Kitamura says anyone could ask a program like Chat- GPT to write a scientific article out of nothing. “It will do it,” he says, “and the result will sound like real science,” even if the content is fabricated. It would be better, he says, for researchers to ask a program like ChatGPT to write specific parts of their paper, including information about their real experiment in the prompt. The human author would have to “review the output to make sure the end result is what the researcher expected,” he says. That would be “a legitimate use, in my opinion.”
Kitamura, who is also the head of Applied Innovation and AI at Dasa, a large health care system in Brazil, says LLMs may be useful for creating drafts for clinical trial protocols, regulatory documents, and translating medical information into a number of different languages. All that could be done in real-time, he says.
Not Without Controversy
Biswas and Kitamura recognize that the use of AI in helping to draft research papers or any other materials is controversial. When used to help write research papers, “it can be difficult to determine the extent to which the large language model has influenced the results and conclusion of the paper,” Biswas says. “LLM generates text based on knowledge gained from massive datasets. If this dataset is biased, then it can affect the results and conclusions of the paper.”
The information that programs like Chat- GPT create “look a lot like real,” Kitamura says. “This is a significant concern if someone naively uses those tools.”
Both agree it is crucial for the author of a paper that uses LLM to state it upfront, as Biswas did in his paper for Radiology. “Human readers need to stay informed about the source of what they’re reading,” Biswas says. And, just stating that ChatGPT was used does not exonerate the author from writing responsibly and factually correct content, he notes. “Rather, it makes him even more responsible to carefully edit/curate the content once it’s generated by LLMs. As I said before, LLMs are only to reduce the labor of writing/typing.”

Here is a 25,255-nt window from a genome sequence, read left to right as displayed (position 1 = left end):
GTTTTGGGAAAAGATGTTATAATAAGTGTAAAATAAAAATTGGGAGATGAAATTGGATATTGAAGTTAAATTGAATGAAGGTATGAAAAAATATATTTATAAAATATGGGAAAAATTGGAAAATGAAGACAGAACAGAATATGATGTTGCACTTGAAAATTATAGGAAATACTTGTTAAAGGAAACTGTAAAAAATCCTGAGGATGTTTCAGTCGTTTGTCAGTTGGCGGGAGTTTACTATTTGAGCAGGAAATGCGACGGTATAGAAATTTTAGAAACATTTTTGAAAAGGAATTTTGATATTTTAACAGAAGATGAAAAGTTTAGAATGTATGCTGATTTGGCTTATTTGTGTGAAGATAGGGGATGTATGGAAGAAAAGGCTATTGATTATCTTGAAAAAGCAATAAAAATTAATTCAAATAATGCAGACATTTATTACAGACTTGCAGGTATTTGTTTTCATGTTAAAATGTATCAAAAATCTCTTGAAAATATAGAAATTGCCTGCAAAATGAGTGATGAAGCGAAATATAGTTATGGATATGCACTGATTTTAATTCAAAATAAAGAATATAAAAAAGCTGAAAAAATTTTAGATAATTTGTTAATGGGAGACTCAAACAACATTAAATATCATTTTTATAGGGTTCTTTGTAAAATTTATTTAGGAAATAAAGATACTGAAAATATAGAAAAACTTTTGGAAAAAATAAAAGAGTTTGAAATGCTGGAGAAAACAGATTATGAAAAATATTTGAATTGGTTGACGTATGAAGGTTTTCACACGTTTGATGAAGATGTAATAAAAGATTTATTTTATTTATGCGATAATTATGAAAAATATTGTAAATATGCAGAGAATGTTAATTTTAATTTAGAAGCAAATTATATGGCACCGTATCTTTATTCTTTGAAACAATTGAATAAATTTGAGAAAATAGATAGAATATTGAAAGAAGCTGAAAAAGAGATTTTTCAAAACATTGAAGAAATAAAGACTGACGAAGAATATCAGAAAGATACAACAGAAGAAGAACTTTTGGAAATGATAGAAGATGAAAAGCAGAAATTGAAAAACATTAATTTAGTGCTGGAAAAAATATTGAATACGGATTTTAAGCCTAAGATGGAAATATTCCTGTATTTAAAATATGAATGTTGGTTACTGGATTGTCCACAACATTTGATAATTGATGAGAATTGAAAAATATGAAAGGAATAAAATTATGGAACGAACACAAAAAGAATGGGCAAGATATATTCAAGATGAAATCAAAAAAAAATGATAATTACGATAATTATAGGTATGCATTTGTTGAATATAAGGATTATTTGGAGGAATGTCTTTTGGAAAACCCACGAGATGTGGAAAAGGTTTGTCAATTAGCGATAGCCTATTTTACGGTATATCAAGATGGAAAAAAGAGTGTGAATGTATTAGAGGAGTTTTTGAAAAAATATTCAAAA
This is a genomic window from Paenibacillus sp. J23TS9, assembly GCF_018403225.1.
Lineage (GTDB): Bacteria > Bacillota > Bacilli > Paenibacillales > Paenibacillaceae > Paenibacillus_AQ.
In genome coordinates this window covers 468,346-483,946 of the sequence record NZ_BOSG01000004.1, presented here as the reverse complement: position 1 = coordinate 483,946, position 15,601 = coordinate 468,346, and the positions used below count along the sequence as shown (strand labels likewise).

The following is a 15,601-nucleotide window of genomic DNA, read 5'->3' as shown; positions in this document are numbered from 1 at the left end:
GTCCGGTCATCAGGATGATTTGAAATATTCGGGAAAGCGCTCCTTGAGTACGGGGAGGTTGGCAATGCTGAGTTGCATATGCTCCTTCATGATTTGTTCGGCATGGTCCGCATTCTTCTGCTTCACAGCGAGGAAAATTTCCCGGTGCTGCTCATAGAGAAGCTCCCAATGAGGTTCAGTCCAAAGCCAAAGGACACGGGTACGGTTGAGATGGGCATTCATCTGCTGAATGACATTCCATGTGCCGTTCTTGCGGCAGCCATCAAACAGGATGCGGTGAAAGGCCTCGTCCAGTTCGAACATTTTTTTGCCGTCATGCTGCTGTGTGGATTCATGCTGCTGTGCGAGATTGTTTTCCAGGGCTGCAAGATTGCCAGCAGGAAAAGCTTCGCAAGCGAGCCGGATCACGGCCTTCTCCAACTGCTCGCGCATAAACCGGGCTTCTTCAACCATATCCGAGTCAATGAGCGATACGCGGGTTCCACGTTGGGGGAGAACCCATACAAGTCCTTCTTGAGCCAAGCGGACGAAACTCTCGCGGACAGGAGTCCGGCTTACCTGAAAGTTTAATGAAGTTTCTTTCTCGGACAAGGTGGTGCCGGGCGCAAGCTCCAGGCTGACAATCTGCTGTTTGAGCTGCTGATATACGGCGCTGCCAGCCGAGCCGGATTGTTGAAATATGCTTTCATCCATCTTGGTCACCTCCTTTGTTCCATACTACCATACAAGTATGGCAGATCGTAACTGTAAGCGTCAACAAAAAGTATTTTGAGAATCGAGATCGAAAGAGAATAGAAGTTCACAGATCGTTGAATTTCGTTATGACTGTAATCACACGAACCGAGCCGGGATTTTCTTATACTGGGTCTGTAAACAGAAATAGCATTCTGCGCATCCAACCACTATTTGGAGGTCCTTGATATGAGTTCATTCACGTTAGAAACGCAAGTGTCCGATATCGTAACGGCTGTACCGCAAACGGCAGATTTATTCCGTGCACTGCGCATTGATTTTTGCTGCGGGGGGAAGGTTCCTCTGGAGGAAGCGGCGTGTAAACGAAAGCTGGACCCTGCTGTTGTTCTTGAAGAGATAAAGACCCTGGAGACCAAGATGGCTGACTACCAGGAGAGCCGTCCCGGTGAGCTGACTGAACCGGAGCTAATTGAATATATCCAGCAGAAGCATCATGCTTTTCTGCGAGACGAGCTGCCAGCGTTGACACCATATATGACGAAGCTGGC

Several prominent publications, such as the JAMA journals and Science, have announced that they will not accept papers written with any help from AI models. Biswas believes that the blanket prohibition is unfair. “ChatGPT is just a tool to help writers (like Grammarly) produce work more efficiently and faster,” he says.
While Kitamura understands the journals’ prohibition on the use of AI to help write scientific articles, he does not believe it’s practical. “There is no way we can enforce that, since no tool can accurately tell if a text was written by AI or by a human being, at least for now,” he says. “I favor humans being in charge of reasoning and developing original ideas. These human authors could benefit from using AI text generators to expedite the writing process, provided they use AI as a tool. I disagree with using AI to reason or replace human judgment, at least with today’s tools.”
Biswas says the reaction to his Radiology paper was largely positive. “My colleagues were happy and proud of me, and that was what I expected,” he says. AI has come a long way in recent years, and its future role in radiology is going to continue to be “very exciting.”
Kitamura says most of his colleagues are impressed with ChatGPT, although some are afraid of it. After his editorial was published, he found his colleagues supportive of his view, as well. Only one friend thought the world was overreacting. “This friend thinks ChatGPT is not a big deal,” he says.— Beth W. Orenstein of Northampton, Pennsylvania, is a human freelance writer and regular contributor to Radiology Today. No AI was used in the writing of this article—unless spellcheck counts.